Key Similarities between MongoDB and MySQL

You will be surprised to know that there are so many similarities between MongoDB and MySQL, so let’s go ahead and find out some of the similarities.

  • Although we call MongoDB and MySQL a database, both of them are used to create databases.
  • We create a lot of tables in MySQL, similarly, in the case of MongoDB we call it a collection, which means the equivalent thing of the table in the world of MongoDB is called a collection. 
  • In the case of MySQL, you will come to know a lot about the Index, and the same thing is there for MongoDB. 
  • In the MySQL world, we have the primary key, and it consists of a huge impact on linking the tables. Similarly, we have the same when it comes to MongoDB. Here, each document stored in a collection requires a unique _id field. It is equivalent to what the primary key is in the case of MongoDB.
  • Another key point is that in MySQL we have the concept of rows, we create a lot of rows to enter the data. Similarly the same stands for MongoDB, but it is termed as BSON documents or JSON also.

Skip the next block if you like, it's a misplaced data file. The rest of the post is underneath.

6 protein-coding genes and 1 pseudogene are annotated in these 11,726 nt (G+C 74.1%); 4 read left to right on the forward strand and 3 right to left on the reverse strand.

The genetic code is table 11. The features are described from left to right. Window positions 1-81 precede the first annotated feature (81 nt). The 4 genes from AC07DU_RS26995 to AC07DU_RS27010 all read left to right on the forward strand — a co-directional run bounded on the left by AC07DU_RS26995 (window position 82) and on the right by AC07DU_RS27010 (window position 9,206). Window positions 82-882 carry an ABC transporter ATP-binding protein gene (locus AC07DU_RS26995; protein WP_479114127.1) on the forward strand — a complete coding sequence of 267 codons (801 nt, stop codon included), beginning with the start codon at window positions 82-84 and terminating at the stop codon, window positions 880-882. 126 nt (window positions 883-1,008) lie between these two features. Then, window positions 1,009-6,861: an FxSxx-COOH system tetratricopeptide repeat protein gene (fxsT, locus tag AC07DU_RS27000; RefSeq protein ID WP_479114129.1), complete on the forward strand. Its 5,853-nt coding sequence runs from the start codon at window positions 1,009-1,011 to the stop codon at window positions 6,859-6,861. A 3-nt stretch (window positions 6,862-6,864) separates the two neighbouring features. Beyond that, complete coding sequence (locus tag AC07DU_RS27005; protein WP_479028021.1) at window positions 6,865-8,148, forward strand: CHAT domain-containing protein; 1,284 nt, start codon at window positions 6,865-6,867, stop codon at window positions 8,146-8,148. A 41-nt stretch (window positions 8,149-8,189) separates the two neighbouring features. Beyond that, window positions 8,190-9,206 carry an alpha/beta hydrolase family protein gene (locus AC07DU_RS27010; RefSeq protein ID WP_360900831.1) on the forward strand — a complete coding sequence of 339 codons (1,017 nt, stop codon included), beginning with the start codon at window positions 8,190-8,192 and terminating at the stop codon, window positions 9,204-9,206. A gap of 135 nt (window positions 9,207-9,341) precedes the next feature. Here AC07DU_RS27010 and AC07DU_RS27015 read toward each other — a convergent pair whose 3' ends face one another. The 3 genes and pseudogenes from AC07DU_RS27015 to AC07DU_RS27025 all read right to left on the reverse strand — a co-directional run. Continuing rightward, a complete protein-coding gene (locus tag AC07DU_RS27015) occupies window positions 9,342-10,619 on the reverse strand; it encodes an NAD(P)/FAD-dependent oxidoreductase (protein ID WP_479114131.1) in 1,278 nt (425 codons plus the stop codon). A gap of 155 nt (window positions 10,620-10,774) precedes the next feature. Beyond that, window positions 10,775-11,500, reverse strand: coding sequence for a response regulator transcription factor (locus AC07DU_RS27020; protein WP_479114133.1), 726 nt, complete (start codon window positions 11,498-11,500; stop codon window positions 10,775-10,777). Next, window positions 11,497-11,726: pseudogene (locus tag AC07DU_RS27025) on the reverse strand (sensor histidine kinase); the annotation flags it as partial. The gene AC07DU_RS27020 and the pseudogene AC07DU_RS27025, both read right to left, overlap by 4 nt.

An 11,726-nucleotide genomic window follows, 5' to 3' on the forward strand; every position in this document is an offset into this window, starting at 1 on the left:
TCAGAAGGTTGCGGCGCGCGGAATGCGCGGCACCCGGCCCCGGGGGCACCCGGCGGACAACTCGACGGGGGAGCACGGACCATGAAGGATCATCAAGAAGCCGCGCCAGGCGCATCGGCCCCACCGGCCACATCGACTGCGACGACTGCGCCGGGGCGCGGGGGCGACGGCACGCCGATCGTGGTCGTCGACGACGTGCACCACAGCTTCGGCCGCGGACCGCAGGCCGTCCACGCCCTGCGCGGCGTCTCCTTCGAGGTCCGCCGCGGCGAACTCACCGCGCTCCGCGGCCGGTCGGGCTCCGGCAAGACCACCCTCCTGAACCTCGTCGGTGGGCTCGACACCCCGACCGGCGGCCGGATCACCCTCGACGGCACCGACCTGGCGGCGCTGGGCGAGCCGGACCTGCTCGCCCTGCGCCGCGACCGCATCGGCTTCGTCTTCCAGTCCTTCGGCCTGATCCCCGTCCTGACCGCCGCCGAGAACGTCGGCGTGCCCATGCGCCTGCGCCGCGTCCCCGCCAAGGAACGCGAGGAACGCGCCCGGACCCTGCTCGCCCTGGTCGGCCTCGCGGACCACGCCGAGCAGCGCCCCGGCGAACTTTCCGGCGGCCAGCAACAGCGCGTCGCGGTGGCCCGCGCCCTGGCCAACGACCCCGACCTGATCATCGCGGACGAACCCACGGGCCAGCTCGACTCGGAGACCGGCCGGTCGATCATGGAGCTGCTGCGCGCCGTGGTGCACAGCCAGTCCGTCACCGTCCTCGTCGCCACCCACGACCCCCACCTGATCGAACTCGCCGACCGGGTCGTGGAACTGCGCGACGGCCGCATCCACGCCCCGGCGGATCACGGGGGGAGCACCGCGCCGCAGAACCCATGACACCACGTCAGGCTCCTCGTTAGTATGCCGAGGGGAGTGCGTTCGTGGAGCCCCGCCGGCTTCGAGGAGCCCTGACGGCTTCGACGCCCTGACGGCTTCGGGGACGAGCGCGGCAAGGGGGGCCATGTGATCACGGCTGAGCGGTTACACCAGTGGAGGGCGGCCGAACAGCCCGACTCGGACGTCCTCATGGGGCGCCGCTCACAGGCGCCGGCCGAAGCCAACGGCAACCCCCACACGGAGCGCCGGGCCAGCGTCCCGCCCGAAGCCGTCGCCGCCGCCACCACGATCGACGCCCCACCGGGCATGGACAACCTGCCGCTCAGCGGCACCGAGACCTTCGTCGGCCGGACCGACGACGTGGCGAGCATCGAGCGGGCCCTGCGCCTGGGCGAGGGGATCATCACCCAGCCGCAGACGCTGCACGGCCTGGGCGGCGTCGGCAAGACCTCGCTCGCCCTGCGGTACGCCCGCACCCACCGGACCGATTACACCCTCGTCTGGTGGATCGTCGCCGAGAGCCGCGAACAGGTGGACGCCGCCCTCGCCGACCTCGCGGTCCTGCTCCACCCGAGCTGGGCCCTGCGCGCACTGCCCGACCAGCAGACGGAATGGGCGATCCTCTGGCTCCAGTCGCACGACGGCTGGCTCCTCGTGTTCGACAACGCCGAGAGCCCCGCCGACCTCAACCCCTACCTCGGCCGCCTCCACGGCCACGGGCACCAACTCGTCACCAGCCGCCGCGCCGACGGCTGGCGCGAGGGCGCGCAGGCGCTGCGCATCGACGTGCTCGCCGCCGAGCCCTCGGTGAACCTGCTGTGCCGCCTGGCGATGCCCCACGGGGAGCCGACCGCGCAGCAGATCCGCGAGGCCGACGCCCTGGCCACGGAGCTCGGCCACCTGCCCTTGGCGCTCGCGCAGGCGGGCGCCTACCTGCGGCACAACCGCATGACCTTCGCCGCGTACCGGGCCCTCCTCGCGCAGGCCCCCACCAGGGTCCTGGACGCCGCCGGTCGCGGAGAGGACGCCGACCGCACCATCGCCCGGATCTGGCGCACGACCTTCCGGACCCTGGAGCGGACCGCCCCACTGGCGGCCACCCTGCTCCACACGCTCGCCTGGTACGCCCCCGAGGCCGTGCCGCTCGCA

• MySQL and MongoDB support the programming languages such as Node.JS, Java, and Python.

Check out the difference between SQL and MySQL in our comparison blog on SQL and MySQL.

Get 100% Hike!

Master Most in Demand Skills Now !

MongoDB vs MySQL: The Fundamental Differences

MongoDBMySQL
MongoDB is an open-source document-based and NoSQL database, which means the document represents the hierarchical relationship using a single record and there is no schema that defines how the data is stored in databases, this causes a lesser data migration.MySQL is an open-source relational database management system and is used as a structured query language(SQL) which is used for accessing any data stored in any rows or columns. MySQL is developed by Oracle.
MongoDB does not require any functionality or proper definition of a schema.MySQL requires a schema to define the tables in the database. The database administrator is requested to introduce the schema, which defines how different tables are stored in the databases. So the schema is an important part to be remembered in the case of MySQL.
In MongoDB you just need to drop the data in the BSON, JSON documents, the data, and the MongoDB database are stored in a binary format called BSON.MySQL is required to define your tables and columns before storing anything and every row in a table must have the same columns.
In MongoDB, it supports JSON Query Language to work with various data.In the case of MySQL, it uses Structured Query Language(SQL) which is used to perform actions on the database, and also to create new data, retrieve data, add and update data, etc.